Even as the report faulted FAA officials for not holding the airline accountable, it also offered a sharp rebuke of Southwest, which has built a loyal following among travelers for its folksy approach to flying.
Unlike its rivals, it doesn’t charge fees for the first two bags, nor does it charge fees to travelers who want to make changes to their itineraries. The approach has enabled the Texas-based carrier to hold its own against mainline carriers and the new breed of ultralow-cost airlines that have entered the market.
But inspectors interviewed for the report raised concerns about Southwest, saying the airline’s safety culture consists of using “diversion, distraction and power” to get what the company wants.
Other FAA officials said the airline bypassed the local oversight office and went directly to FAA headquarters when there was a disagreement.
“They’ve always done that — just more blatant now,” said one FAA official. Another said that the airline’s attitude toward the FAA appeared to take the form of: “I’ll respond to you when I damn well please.”
“We adamantly disagree with unsubstantiated references to Southwest’s safety culture,” the carrier said in a statement. “Southwest maintains a culture of compliance recognizing the Safety of our operation as the most important thing we do. The success of our business depends, in and of itself, on the Safety of our operation, and while we work to improve each and every day, any implication that we would tolerate a relaxing of our standards is absolutely unfounded.”
But 28 of 46 FAA oversight staff interviewed by the inspector general shared concerns about the culture at Southwest, the report said. “Southwest’s management is very skilled in what they have to do. If it costs money, they won’t do it,” an official told investigators.
FAA employees indicated they were at times hamstrung in doing their jobs.
The officials said they couldn’t consider the airline’s safety culture when it made a request to start flying to Hawaii — something the investigators said required “even higher attention to safety” — because the airline met the necessary technical requirements.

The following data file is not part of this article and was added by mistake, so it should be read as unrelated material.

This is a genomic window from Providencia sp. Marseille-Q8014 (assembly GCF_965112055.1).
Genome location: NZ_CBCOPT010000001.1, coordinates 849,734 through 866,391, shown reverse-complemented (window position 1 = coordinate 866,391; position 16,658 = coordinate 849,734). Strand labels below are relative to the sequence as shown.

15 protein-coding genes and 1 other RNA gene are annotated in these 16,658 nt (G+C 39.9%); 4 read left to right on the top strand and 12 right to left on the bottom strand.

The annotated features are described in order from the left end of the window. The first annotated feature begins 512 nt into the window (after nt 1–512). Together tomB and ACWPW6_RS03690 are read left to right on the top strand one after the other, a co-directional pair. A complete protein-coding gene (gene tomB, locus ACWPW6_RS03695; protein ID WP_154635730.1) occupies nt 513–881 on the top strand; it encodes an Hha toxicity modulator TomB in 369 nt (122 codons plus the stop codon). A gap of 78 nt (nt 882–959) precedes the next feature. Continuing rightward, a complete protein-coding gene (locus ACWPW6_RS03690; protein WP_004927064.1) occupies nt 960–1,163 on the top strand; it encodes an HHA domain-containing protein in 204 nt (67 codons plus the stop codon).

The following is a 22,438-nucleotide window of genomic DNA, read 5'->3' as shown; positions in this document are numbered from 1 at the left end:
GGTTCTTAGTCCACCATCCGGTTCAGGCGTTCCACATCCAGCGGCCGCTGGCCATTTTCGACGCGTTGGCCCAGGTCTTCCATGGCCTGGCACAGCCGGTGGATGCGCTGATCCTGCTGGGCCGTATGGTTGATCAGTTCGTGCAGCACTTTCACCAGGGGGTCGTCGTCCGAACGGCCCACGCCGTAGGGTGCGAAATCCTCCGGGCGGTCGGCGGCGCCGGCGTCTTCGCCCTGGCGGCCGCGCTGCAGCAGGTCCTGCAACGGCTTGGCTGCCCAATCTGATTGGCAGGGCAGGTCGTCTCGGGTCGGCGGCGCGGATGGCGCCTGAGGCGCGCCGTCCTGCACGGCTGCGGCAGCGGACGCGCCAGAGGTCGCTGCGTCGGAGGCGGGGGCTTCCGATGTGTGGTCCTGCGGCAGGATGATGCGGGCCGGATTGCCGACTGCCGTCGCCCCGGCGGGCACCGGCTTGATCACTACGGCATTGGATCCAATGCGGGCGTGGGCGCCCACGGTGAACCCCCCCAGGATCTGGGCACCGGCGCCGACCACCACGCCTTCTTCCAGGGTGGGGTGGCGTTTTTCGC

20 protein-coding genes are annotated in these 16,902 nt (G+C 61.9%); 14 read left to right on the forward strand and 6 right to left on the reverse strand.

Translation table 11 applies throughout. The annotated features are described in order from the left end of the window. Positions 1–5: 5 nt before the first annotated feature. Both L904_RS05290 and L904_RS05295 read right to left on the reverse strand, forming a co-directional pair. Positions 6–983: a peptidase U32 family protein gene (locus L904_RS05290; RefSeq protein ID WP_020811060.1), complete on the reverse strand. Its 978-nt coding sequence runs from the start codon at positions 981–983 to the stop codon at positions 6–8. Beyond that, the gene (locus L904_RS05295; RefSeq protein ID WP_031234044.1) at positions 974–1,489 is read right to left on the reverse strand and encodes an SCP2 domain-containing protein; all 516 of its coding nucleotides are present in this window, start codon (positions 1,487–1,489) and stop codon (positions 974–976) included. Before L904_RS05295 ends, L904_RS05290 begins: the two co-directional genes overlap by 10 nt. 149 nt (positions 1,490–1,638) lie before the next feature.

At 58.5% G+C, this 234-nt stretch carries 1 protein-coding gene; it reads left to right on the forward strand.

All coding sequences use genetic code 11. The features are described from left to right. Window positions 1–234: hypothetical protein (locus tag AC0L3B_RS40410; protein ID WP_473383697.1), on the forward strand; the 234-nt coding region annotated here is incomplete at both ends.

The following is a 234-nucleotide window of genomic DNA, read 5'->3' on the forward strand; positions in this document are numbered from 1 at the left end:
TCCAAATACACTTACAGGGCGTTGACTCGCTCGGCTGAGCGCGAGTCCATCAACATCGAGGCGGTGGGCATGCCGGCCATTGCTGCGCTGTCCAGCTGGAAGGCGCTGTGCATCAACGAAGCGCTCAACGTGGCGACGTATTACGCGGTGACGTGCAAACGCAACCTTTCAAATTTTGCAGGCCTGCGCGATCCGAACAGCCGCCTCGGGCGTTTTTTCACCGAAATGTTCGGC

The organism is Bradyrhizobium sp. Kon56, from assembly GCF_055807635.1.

The inspector general found that FAA staff wrongly relied on Southwest’s risk assessments to allow it to continue not complying with safety rules. And despite the long-running problem with how the weights and balances of planes were being tracked, the investigators said the FAA’s Southwest oversight office didn’t try to determine the underlying cause of the issue. Instead, they said it was up to the airline to do that.
“These statements are contradictory to FAA guidance,” the investigators wrote.
The safety of used airplanes was another key point of contention.
Typically, it takes three to four weeks to verify the safety of a previously foreign-owned aircraft, according to the report. But in 71 of 88 cases, FAA designees — Southwest employees who are supposed to operate in the agency’s interest — signed off the same day that the plane was inspected at a repair station.
The investigators also concluded that FAA inspectors approved changes to Southwest’s training program “without considering whether the carrier evaluated the potential safety impacts of those changes.” One FAA official called the changes “the biggest change to pilot training in decades.”
While the FAA’s reliance in recent years on a more cooperative “compliance program,” rather than more traditional enforcement “offers a new strategy for working with carriers to address safety risks, the Agency’s oversight must remain robust to ensure carriers identify the root cause of violations and implement effective corrective actions,” the report said.
“Given the significant unresolved safety concerns that FAA has identified at Southwest Airlines, it is clear that the Agency is not yet effectively navigating the balance between industry collaboration and managing safety risk at the carrier,” it said.
“The IG report highlights very concerning lapses in FAA’s safety oversight,” said Sen. Roger Wicker (R-Miss.), chairman of the Committee on Commerce, Science and Transportation, which has been investigating many of the same issues at Southwest that were identified in the inspector general’s report, in part based on information it had received from whistleblowers. “A carrier’s safety culture should be overseen with the highest standards to ensure the traveling public is safe.”
Southwest said that since the inspector general’s office concluded its work in the fall, the airline has made “significant progress” on addressing the issues raised in the report. The airline said it has “enhanced the integrity” of its weight and balance program. It added that the 88 aircraft purchased from foreign carriers have either “completed a comprehensive physical inspection” or are currently being inspected.